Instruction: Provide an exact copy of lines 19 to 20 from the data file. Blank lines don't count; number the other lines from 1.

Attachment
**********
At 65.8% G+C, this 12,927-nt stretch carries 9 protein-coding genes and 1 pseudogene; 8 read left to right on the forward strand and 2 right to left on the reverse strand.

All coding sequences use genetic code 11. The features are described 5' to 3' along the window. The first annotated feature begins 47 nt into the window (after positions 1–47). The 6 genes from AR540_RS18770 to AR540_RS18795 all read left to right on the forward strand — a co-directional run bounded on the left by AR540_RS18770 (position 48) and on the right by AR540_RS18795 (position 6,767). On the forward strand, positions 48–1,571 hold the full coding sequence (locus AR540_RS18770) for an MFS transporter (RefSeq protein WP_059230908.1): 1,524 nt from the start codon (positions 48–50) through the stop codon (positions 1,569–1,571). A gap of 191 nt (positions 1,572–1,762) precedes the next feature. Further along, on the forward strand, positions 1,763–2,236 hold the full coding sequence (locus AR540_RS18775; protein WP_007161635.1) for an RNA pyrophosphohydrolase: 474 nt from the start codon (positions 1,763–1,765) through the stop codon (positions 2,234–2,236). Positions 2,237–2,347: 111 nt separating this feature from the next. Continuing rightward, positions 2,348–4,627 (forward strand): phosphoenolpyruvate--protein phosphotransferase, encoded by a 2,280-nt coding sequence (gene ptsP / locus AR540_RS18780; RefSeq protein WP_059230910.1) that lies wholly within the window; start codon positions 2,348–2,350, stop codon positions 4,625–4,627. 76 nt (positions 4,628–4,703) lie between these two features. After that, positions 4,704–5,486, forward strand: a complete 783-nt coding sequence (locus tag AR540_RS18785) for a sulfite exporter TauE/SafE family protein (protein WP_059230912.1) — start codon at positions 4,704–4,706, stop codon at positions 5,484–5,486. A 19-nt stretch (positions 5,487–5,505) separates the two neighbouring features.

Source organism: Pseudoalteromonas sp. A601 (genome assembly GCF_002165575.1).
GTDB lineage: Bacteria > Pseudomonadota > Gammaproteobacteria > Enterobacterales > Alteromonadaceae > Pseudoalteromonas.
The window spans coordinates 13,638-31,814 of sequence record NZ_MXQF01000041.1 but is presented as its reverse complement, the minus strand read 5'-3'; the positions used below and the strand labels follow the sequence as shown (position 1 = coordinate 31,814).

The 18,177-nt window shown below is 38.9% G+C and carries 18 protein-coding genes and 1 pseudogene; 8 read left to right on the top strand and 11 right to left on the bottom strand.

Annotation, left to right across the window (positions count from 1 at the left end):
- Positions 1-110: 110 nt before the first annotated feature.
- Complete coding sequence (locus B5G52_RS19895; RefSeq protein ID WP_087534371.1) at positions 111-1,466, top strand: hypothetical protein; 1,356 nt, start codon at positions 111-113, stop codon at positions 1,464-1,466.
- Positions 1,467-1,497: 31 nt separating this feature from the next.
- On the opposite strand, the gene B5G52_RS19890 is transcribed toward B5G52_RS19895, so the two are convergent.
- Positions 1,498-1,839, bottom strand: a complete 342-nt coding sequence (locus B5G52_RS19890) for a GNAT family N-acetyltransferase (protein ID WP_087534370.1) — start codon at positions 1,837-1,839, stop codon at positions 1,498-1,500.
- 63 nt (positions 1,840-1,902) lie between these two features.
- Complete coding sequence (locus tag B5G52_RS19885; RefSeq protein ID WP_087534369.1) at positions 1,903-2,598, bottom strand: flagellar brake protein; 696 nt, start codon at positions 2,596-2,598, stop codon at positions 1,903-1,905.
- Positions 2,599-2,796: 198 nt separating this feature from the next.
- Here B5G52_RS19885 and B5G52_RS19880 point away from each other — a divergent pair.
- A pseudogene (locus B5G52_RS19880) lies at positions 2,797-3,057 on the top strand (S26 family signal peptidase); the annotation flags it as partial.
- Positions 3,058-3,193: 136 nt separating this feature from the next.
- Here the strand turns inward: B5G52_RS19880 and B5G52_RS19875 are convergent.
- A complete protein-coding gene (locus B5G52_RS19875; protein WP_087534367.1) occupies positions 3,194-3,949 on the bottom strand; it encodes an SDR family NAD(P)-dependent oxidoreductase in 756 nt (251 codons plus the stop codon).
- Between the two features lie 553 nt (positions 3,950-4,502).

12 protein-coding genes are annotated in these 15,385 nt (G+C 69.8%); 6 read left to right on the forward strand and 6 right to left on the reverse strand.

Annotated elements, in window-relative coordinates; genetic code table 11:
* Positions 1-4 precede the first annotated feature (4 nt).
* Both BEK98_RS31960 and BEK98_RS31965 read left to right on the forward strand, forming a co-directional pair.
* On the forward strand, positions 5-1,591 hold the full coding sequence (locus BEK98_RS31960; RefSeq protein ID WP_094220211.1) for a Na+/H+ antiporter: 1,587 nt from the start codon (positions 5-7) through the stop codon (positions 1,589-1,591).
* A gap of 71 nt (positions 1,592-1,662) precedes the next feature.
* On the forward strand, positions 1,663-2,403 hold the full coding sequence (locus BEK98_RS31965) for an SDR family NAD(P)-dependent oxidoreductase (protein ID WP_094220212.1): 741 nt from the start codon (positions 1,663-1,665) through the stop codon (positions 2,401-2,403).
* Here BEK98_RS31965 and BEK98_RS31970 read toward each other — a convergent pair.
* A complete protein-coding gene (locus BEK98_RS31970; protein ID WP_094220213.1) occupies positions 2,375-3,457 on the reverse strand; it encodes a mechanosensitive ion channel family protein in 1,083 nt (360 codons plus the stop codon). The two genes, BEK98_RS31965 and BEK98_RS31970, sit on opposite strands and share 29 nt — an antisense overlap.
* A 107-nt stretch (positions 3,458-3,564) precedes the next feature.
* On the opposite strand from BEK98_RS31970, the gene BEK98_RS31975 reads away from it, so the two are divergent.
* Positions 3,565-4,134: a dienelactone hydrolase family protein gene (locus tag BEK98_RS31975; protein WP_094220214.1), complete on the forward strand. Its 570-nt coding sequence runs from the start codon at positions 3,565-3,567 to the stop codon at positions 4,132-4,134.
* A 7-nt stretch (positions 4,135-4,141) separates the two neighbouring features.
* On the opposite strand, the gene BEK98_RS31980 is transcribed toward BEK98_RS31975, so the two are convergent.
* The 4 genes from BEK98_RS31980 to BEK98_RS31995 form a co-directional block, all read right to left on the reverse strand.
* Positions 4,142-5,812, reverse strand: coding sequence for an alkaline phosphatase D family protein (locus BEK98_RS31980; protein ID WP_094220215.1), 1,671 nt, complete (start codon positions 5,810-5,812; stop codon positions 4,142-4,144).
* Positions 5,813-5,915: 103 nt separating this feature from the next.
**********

- Here the strand turns inward: B5G52_RS19880 and B5G52_RS19875 are convergent.
- A complete protein-coding gene (locus B5G52_RS19875; protein WP_087534367.1) occupies positions 3,194-3,949 on the bottom strand; it encodes an SDR family NAD(P)-dependent oxidoreductase in 756 nt (251 codons plus the stop codon).